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Sundial

South Florida Teachers Prepare To Start The School Year Remotely

Teacher doing distance learning
MATIAS J. OCNER
/
MIAMI HERALD
Students, teachers and parents are already thinking about what school and learning will be like once fall arrives.

As South Florida remains a hotspot for the coronavirus pandemic, all students in public schools — from Palm Beach to Monroe — will start the school year remotely. 

A national poll conducted by EdWeek last month found nearly 75% of parents believed their children learned less during remote school than they would have in the classroom. 

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Virtual learning presented many challenges this past spring, but with more time to prepare, many parents are hoping the experience in schools will be better this fall. 

We assembled a panel of teachers from across South Florida’s four school districts to discuss some of those challenges, as well as their preparations, experiences and concerns. 

Maribel Pizarro teaches history at Palmetto Senior High School in Miami Dade County. Robert DeGenarro teaches all subjects to fifth-graders at Hayden Road Elementary in Palm Beach County. Melissa Welch teaches history at Coral Shores High School in Monroe County. And Brandon Boswell teaches biology at Cypress Bay High School in Broward County. 

This excerpt of the conversation has been edited for clarity.

WLRN: What did you learn from the last couple of months of the spring? Because when the pandemic hit, all of a sudden, everything stopped.

PIZARRO: I kind of already knew this, but it kind of solidified my theory that teachers are innovative. You give us a problem and we'll figure out how to make it work. Most teachers have developed a relationship with the students by the time we ended the school year last year. So they just trusted us on this journey for the most part. Prior to the pandemic, I used a lot of online formats with my students to supplement the material. So using Google Classroom and even doing virtual calls with kids in other states and other countries is something that we weren't foreign to.

What's your biggest concern as we’re about to start school?

DEGENARRO: My biggest concerns are for students who don't have the availability of the Internet and computers. Palm Beach County is doing a lot of computer purchasing and there are various things you can do about getting students internet access. But in some cases, we have students whose families are undocumented and nobody wants to be the person on the bill. I think probably that's the number one thing that I would worry about for all students.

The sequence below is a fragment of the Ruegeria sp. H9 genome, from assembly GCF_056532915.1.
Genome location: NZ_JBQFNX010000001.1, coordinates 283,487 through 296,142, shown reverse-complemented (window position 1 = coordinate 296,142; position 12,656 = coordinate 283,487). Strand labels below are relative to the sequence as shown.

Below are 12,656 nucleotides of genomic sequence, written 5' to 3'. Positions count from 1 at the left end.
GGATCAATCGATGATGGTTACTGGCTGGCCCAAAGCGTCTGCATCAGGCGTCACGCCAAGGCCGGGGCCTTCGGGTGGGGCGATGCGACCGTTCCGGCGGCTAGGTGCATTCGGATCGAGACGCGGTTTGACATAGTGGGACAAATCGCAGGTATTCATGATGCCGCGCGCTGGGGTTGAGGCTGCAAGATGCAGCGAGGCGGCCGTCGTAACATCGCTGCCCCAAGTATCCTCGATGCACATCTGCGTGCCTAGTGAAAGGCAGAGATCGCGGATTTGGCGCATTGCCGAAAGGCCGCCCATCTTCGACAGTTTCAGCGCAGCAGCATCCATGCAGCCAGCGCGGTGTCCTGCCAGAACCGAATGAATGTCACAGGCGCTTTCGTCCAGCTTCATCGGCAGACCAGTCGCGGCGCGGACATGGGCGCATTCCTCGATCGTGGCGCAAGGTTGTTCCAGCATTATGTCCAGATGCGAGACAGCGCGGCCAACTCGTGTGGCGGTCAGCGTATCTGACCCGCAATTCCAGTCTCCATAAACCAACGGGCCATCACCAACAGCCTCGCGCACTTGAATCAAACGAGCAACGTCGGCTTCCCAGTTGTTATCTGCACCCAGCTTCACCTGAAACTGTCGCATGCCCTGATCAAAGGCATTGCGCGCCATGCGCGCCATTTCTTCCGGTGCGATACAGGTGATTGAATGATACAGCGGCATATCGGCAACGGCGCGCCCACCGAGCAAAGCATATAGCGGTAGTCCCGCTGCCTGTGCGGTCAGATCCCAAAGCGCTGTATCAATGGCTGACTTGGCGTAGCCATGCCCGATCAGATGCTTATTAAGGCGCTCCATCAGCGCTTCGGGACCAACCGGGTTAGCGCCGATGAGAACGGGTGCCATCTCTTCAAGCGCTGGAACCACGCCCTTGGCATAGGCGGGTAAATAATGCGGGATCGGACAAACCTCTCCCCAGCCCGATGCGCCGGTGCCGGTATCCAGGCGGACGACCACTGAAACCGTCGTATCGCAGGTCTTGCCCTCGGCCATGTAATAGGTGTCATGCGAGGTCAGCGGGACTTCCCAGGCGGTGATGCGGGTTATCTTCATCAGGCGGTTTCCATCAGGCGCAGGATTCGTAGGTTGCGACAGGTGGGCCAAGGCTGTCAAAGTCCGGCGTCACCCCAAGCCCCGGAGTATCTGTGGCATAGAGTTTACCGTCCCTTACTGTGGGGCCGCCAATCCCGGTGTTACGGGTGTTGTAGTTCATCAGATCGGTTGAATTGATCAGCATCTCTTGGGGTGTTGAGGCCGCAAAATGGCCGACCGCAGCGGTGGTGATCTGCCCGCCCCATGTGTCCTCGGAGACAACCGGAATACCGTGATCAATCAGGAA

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Credit WLRN Sundial Facebook Live
WLRN host Luis Hernandez speaks with a panel of South Florida teachers about returning to class remotely.

For the time being, you're not going to have that personal connection that comes with an in-person setting, at least not for a little while. How do you overcome that? 

WELCH: I am going to try and do a couple of little things. Certainly, “meet the teacher” online events before we start. I have a goal of writing a welcome letter to all of my students this year, sending them some little goodies in the mail. I know that part of the emphasis at the start of school virtually will be to try to build those relationships. That was the one advantage we did have in the spring, we already knew our students and they knew us. I think a lot of the start of this year is going to be about how we have small group conversations with our kids and how we start to get to know them virtually.

What feedback are you getting from students about learning remotely?

BOSWELL: I definitely heard from students, for a lot of them it was their pivotal year in high school for college admissions. They had all these AP exams that had changed formats and I found that students really did struggle. They were struggling with the situation of the pandemic and social isolation. Normally, when they go to school they get to see all their friends. Now, they didn't get that. And it was even harder for them to sit in front of a computer for six, eight hours a day and stare at a screen. The students who are very vocal, they really had a hard time with it. So I ran live classes last year and I think that's a great thing going forward.

Leslie Ovalle produces WLRN's daily magazine program, Sundial. She previously produced Morning Edition newscasts at WLRN and anchored the midday news. As a multimedia producer, she also works on visual and digital storytelling.